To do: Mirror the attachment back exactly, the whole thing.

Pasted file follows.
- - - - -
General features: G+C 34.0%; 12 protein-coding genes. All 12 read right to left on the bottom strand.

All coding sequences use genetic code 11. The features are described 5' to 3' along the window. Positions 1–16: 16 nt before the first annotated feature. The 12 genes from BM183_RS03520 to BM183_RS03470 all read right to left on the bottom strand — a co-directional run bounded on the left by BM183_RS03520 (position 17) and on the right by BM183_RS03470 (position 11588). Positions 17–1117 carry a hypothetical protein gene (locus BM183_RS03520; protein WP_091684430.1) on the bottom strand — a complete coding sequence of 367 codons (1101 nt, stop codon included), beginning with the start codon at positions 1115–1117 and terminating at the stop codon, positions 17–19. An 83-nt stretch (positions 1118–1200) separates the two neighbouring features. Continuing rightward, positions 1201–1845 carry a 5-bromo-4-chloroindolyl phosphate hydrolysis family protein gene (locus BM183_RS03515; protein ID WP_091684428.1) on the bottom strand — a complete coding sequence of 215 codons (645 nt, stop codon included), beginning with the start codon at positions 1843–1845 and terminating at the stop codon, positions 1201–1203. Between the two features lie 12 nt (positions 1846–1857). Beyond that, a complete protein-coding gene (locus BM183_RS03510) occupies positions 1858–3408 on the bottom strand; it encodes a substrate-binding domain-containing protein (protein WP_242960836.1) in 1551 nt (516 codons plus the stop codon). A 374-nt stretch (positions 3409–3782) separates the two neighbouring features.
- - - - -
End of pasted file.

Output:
General features: G+C 34.0%; 12 protein-coding genes. All 12 read right to left on the bottom strand.

All coding sequences use genetic code 11. The features are described 5' to 3' along the window. Positions 1–16: 16 nt before the first annotated feature. The 12 genes from BM183_RS03520 to BM183_RS03470 all read right to left on the bottom strand — a co-directional run bounded on the left by BM183_RS03520 (position 17) and on the right by BM183_RS03470 (position 11588). Positions 17–1117 carry a hypothetical protein gene (locus BM183_RS03520; protein WP_091684430.1) on the bottom strand — a complete coding sequence of 367 codons (1101 nt, stop codon included), beginning with the start codon at positions 1115–1117 and terminating at the stop codon, positions 17–19. An 83-nt stretch (positions 1118–1200) separates the two neighbouring features. Continuing rightward, positions 1201–1845 carry a 5-bromo-4-chloroindolyl phosphate hydrolysis family protein gene (locus BM183_RS03515; protein ID WP_091684428.1) on the bottom strand — a complete coding sequence of 215 codons (645 nt, stop codon included), beginning with the start codon at positions 1843–1845 and terminating at the stop codon, positions 1201–1203. Between the two features lie 12 nt (positions 1846–1857). Beyond that, a complete protein-coding gene (locus BM183_RS03510) occupies positions 1858–3408 on the bottom strand; it encodes a substrate-binding domain-containing protein (protein WP_242960836.1) in 1551 nt (516 codons plus the stop codon). A 374-nt stretch (positions 3409–3782) separates the two neighbouring features.